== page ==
Also, I have a suggestion as to David C’s use of the term “oater.” Could it not have derived from Scots Porridge Oats? Well remembered as a breakast ceresl with the image of a muscular Scots guy with singlet and kilt about to throw that huge iron ball in the air featured on the cover?

  12. Maybe a case could be made for the western as a Scottish invention? Sharp wrote his screenplay of Rob Roy as a western, but maybe the original legend and Walter Scott novel was a western prototype: the good outlaw. And one could point to the Scottish roots of seminal western filmmakers from DW Griffith to… Andy Clyde.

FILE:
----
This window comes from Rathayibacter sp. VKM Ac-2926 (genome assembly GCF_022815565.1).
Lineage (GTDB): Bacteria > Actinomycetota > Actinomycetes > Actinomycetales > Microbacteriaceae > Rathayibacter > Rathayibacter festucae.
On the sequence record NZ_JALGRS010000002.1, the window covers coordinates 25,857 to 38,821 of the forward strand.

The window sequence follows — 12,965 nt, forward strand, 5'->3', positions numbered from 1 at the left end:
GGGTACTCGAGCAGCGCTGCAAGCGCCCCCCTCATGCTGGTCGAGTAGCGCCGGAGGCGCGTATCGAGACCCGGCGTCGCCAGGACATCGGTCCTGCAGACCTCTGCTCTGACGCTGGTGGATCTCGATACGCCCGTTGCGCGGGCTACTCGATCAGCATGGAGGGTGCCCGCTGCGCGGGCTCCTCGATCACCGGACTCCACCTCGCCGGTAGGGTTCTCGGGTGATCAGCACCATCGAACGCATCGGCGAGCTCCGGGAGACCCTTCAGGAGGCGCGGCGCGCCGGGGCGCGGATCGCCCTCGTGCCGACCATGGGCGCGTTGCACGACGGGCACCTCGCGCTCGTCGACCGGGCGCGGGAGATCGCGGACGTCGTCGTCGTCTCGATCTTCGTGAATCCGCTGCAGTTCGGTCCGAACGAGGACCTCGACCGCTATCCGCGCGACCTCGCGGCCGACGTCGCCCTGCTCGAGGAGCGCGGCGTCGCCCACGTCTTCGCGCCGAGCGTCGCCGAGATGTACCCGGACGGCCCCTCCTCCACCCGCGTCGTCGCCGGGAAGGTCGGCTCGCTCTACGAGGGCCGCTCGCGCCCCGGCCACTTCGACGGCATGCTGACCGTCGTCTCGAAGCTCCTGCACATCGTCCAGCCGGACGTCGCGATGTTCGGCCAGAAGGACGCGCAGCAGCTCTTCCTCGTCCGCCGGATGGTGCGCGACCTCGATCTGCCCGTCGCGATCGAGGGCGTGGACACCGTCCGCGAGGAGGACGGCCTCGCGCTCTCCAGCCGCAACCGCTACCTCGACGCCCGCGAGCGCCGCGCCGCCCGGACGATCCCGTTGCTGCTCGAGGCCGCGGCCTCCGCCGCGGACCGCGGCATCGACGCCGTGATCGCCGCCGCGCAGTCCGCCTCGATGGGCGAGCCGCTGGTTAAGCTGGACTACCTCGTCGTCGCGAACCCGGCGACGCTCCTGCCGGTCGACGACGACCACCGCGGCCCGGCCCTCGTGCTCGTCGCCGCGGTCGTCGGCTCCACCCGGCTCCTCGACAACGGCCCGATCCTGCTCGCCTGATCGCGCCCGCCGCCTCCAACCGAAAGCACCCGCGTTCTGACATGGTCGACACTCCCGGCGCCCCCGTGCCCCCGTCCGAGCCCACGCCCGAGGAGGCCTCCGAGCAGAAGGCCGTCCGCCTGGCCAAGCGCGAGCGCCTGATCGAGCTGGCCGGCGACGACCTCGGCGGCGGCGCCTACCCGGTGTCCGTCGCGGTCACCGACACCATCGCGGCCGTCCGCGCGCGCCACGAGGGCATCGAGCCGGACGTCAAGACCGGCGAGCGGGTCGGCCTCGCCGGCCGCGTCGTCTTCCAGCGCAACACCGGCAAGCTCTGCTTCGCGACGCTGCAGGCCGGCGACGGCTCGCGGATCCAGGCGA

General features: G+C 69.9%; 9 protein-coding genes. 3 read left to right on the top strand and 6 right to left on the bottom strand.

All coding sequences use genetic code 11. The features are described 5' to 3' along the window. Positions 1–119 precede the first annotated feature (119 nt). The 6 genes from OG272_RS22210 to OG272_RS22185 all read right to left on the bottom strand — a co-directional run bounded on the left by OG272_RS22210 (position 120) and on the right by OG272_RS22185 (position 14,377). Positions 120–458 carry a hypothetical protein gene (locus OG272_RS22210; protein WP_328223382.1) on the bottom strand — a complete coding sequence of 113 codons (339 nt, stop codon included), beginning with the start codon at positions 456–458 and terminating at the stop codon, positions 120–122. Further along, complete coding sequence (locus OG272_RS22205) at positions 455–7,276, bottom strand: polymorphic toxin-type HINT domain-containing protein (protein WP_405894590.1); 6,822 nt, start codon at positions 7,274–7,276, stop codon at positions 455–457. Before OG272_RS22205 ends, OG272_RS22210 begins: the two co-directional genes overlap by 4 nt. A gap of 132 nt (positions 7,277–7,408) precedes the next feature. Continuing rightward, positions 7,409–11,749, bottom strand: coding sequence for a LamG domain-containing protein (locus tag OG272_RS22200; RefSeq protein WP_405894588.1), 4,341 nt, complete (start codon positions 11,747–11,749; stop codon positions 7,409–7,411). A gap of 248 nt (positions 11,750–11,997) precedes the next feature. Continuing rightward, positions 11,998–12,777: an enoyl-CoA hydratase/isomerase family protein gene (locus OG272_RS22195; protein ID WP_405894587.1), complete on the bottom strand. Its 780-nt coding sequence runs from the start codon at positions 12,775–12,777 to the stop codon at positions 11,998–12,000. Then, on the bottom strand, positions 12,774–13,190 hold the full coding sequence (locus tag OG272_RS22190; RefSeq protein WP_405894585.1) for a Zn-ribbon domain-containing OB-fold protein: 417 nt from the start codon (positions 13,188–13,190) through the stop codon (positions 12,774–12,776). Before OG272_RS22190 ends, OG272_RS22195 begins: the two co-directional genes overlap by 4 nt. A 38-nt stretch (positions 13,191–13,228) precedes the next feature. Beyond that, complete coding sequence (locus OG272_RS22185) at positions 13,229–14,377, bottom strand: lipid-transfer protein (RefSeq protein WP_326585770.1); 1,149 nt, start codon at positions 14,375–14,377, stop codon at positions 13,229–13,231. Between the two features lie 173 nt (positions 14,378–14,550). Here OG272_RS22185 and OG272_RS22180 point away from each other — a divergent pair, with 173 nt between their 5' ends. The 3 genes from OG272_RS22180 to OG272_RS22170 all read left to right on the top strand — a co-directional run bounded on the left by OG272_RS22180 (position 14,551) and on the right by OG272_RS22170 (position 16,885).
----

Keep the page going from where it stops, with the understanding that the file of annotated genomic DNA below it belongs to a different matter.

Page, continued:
13. Tony Williams Says:

    We must never underestimate the Celtic imagination especially as Sir Walter wrote a novel whose title became the logo for an anarchist group’s newsletter in the future – THE BLACK DWARF.

  14. David Boxwell Says:

    Best ever remake of THE DEER HUNTER (enacted by animal puppets!): Peter Jackson’s MEET THE FEEBLES. Cimino gets cut down to proper size . . .

  15. I’d forgotten that! I guess they were just trying to be offensive, but they wound up debunking a rather obnoxious sacred cow.